The No-Mortgage Natural Cottage

From treehouses to tiny homes on wheels, a no-mortgage shelter can help you eschew expensive rent and debt.

| April/May 2017

  • A Carpentry for Women class inspired Miwa Oseki Robbins to build her own tiny home on wheels.
    Photo by Miwa Oseki Robbins
  • The author’s daughter built her own treehouse.
    Photo by Chris McClellan
  • Roofing scraps keep the author's daughter snug while she saves up for siding.
    Photo by Chris McClellan
  • Miwa’s friends help raise the frame of her tiny house on wheels.
    Photo by Jesse Joy
  • Solar panels further lessen Miwa’s dependence on the grid.
    Photo by Miwa Oseki Robbins
  • Keeping costs low by living in a tiny home helps Miwa devote more time to pursuing her passions.
    Photo by Miwa Oseki Robbins
  • Living in a mobile home will enable you to relocate at a moment’s notice if necessary.
    Photo by Miwa Oseki Robbins
  • Some abandoned abodes require too much work to rent out. Living in one was a gamble for Stardust, but it saved her a bundle of money.
    Photo by Chris McClellan
  • The nonprofit Foxhole Homes builds Earthships in New Mexico to provide transitional, sustainable housing for homeless veterans.
    Photo courtesy Foxhole Homes
  • Building small homes out of “junk” and dirt keeps building costs low.
    Photo by Michael Otten
  • This whimsical greenhouse accommodates planters that treat wastewater, and it keeps energy costs low for the Earthship to which it’s attached.
    Photo by Mike Dash

When our oldest daughter was 9, I caught her dragging my air compressor into the woods, where she had stashed a bunch of my building materials in preparation for building her first treehouse. Fast-forward 10 years: When she started attending the local community college, we were pleased that she chose affordable schooling and excited that she would be hanging around longer. But then she announced that she was moving out — not into a house or apartment that would cost more than her tuition, but into a treehouse that she would build herself.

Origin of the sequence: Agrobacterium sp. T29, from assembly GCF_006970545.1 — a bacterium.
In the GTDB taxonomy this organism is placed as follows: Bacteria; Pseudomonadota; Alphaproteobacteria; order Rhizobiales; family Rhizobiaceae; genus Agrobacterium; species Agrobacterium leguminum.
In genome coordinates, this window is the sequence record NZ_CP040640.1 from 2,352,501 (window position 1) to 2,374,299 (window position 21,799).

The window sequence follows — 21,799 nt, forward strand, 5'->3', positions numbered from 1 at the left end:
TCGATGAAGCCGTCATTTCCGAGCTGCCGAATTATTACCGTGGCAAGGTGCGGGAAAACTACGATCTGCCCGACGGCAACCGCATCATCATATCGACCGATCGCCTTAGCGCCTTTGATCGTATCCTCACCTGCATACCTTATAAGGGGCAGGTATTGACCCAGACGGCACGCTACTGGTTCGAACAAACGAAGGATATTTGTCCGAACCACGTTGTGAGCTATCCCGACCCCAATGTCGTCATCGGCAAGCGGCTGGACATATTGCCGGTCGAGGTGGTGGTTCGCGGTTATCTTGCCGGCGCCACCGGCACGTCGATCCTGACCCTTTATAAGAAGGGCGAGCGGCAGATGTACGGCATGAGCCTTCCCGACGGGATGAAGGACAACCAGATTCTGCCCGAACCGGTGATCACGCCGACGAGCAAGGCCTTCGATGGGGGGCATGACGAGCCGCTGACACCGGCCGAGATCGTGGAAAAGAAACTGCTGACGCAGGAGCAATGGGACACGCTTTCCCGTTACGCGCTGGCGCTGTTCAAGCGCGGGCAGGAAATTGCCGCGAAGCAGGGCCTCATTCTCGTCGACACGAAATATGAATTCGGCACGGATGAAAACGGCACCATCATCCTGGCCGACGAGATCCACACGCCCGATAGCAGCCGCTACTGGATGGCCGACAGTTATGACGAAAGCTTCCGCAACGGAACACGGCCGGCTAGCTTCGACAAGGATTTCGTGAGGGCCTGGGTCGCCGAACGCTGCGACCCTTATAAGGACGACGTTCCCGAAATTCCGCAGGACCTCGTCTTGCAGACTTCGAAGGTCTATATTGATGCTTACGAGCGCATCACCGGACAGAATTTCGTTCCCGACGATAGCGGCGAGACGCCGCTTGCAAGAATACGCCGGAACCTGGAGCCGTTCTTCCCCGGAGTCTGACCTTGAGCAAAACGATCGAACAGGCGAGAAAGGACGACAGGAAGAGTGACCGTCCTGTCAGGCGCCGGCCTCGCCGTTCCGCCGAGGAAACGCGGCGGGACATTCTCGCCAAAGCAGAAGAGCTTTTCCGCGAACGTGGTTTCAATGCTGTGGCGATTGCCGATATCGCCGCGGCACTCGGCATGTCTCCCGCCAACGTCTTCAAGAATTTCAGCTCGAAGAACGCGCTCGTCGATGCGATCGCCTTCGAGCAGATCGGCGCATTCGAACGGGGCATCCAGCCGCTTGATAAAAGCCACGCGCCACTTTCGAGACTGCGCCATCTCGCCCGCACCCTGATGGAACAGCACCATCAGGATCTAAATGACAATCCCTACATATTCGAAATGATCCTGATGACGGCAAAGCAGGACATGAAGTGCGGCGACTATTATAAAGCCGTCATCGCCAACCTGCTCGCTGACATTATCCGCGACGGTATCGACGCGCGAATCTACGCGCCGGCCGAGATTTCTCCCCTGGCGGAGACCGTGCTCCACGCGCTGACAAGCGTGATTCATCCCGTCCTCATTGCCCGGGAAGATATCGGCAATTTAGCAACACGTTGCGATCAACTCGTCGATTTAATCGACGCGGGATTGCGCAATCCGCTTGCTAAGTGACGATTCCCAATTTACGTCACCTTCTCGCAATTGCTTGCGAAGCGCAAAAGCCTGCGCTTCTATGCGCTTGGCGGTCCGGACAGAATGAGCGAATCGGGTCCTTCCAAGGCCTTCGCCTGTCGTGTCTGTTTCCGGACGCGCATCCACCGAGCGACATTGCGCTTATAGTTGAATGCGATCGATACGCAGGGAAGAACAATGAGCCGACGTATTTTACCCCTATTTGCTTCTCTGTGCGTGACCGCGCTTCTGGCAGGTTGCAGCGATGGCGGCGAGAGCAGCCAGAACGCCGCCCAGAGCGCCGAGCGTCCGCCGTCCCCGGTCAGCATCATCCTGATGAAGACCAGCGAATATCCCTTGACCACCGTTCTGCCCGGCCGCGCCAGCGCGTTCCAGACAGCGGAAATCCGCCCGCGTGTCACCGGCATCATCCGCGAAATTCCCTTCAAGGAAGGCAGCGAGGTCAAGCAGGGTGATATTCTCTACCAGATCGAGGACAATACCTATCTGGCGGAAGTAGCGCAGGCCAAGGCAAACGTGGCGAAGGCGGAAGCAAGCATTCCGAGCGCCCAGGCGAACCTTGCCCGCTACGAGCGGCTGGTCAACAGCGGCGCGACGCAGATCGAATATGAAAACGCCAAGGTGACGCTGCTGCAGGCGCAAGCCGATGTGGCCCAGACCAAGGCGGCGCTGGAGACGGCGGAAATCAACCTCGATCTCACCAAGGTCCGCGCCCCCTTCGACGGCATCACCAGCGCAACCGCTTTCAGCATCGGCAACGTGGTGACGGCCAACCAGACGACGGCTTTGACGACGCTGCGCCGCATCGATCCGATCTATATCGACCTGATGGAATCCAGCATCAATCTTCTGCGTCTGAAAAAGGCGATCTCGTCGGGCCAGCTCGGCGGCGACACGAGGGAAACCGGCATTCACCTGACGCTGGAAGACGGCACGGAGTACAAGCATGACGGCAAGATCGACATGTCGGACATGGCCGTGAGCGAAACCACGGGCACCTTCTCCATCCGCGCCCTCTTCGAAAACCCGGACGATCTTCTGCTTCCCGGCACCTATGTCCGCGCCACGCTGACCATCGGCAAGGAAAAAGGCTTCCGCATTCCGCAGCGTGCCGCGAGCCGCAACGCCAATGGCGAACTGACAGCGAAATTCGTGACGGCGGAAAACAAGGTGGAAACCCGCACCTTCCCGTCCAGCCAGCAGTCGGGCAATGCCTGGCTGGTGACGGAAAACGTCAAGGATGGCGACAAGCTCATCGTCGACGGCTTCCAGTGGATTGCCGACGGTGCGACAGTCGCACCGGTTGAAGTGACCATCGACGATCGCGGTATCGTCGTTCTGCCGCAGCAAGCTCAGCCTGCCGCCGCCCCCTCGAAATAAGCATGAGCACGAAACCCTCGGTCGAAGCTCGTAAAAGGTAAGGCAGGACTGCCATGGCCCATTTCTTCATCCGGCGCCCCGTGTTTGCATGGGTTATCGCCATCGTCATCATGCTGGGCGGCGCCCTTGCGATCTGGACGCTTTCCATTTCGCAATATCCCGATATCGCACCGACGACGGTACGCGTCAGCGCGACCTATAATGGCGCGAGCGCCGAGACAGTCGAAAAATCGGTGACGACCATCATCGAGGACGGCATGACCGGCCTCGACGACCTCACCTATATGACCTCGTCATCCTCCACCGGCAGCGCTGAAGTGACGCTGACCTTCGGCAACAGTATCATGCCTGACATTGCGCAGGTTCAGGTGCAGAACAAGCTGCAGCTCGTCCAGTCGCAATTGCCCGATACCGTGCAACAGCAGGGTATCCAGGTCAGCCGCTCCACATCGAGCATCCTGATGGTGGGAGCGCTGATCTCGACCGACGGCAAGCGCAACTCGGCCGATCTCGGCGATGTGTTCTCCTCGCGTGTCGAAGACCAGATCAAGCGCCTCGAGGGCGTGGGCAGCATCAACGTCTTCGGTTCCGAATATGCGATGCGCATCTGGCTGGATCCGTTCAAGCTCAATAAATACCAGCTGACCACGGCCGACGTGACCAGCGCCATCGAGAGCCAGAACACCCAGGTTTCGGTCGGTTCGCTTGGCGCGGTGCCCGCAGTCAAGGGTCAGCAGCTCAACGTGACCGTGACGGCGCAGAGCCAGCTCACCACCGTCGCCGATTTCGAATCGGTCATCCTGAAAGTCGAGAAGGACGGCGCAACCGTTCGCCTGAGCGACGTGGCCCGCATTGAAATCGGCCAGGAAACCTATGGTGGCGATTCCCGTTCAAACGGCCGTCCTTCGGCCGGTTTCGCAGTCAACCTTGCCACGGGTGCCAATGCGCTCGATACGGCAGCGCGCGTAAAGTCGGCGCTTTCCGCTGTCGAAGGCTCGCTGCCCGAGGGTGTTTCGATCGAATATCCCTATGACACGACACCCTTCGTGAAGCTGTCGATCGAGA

It isn’t just children who dream of escaping the rent/mortgage treadmill in their own little cottage in the woods, but as we get older — and more weighed down by our jobs, responsibilities, and stuff — we accept the notion that we’re trapped. That only an expert can build a house. That shelter has to cost hundreds of thousands of dollars. That zoning and codes make living your no-mortgage dream impossible. That you can’t just go out into the woods with an axe and a saw and build something you can live in. Fortunately, my daughter didn’t get those memos. Instead, the time she spent in her formative years with folks who had done just such a thing convinced her that she could do it too.

Locating Your Cottage

I like to think of a DIY, no-frills cottage as a way out of being trapped. Moving into an apartment of her own would’ve cost my daughter at least $600 per month in our area. Instead, her total expenditure came to a little less than $2,000. If she stays there for four years and pockets the difference, she’ll walk away with more than $26,000.

To someone who’s just starting to dream, or who has their hands full just trying to keep their head above water, this type of living may seem impossible, but variations on this theme are quietly playing themselves out all around us. Most of the people I know who have done something like this haven’t owned the land they put their cottage on. Many of us didn’t have the cash or even a credit card when we started, but we had a plan we were willing to take a chance on.



If you don’t own land, such a plan might include a proposal to a landowner where you want to live: “Let me build a cottage on your land in exchange for five years of free rent. At the end of five years, if you like me, let me stay with low rent. If you like the cottage, let me build you another on similar terms. If you don’t like me or want to do something else, start charging me a higher rent.”

At first, building a cottage you might walk away from could seem silly, but this type of agreement works for landowners because there’s a set timeframe and something useful offered in exchange. I love my daughter, but knowing I would get a treehouse out of the bargain may have boosted my enthusiasm a bit. I might’ve also been a bit more generous in giving her cool building materials from my hoard of treasures because, well, I want my — I mean her — treehouse to be nice.






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